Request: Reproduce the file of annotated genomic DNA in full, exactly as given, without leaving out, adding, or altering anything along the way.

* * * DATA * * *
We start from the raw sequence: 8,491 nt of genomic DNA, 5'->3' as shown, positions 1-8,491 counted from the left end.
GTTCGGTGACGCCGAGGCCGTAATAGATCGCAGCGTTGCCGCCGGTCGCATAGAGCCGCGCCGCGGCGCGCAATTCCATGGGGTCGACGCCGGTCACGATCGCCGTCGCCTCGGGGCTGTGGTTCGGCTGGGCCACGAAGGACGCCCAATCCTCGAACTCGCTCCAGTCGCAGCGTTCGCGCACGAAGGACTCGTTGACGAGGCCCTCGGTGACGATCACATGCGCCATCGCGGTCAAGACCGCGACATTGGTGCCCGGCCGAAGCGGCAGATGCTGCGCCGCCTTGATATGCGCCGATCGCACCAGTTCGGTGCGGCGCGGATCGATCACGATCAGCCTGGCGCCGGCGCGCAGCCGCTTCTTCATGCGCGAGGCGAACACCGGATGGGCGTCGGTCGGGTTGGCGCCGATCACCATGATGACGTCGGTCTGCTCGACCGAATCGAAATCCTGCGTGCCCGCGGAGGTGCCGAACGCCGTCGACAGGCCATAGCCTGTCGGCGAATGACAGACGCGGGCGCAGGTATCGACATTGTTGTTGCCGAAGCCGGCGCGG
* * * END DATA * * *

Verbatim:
We start from the raw sequence: 8,491 nt of genomic DNA, 5'->3' as shown, positions 1-8,491 counted from the left end.
GTTCGGTGACGCCGAGGCCGTAATAGATCGCAGCGTTGCCGCCGGTCGCATAGAGCCGCGCCGCGGCGCGCAATTCCATGGGGTCGACGCCGGTCACGATCGCCGTCGCCTCGGGGCTGTGGTTCGGCTGGGCCACGAAGGACGCCCAATCCTCGAACTCGCTCCAGTCGCAGCGTTCGCGCACGAAGGACTCGTTGACGAGGCCCTCGGTGACGATCACATGCGCCATCGCGGTCAAGACCGCGACATTGGTGCCCGGCCGAAGCGGCAGATGCTGCGCCGCCTTGATATGCGCCGATCGCACCAGTTCGGTGCGGCGCGGATCGATCACGATCAGCCTGGCGCCGGCGCGCAGCCGCTTCTTCATGCGCGAGGCGAACACCGGATGGGCGTCGGTCGGGTTGGCGCCGATCACCATGATGACGTCGGTCTGCTCGACCGAATCGAAATCCTGCGTGCCCGCGGAGGTGCCGAACGCCGTCGACAGGCCATAGCCTGTCGGCGAATGACAGACGCGGGCGCAGGTATCGACATTGTTGTTGCCGAAGCCGGCGCGG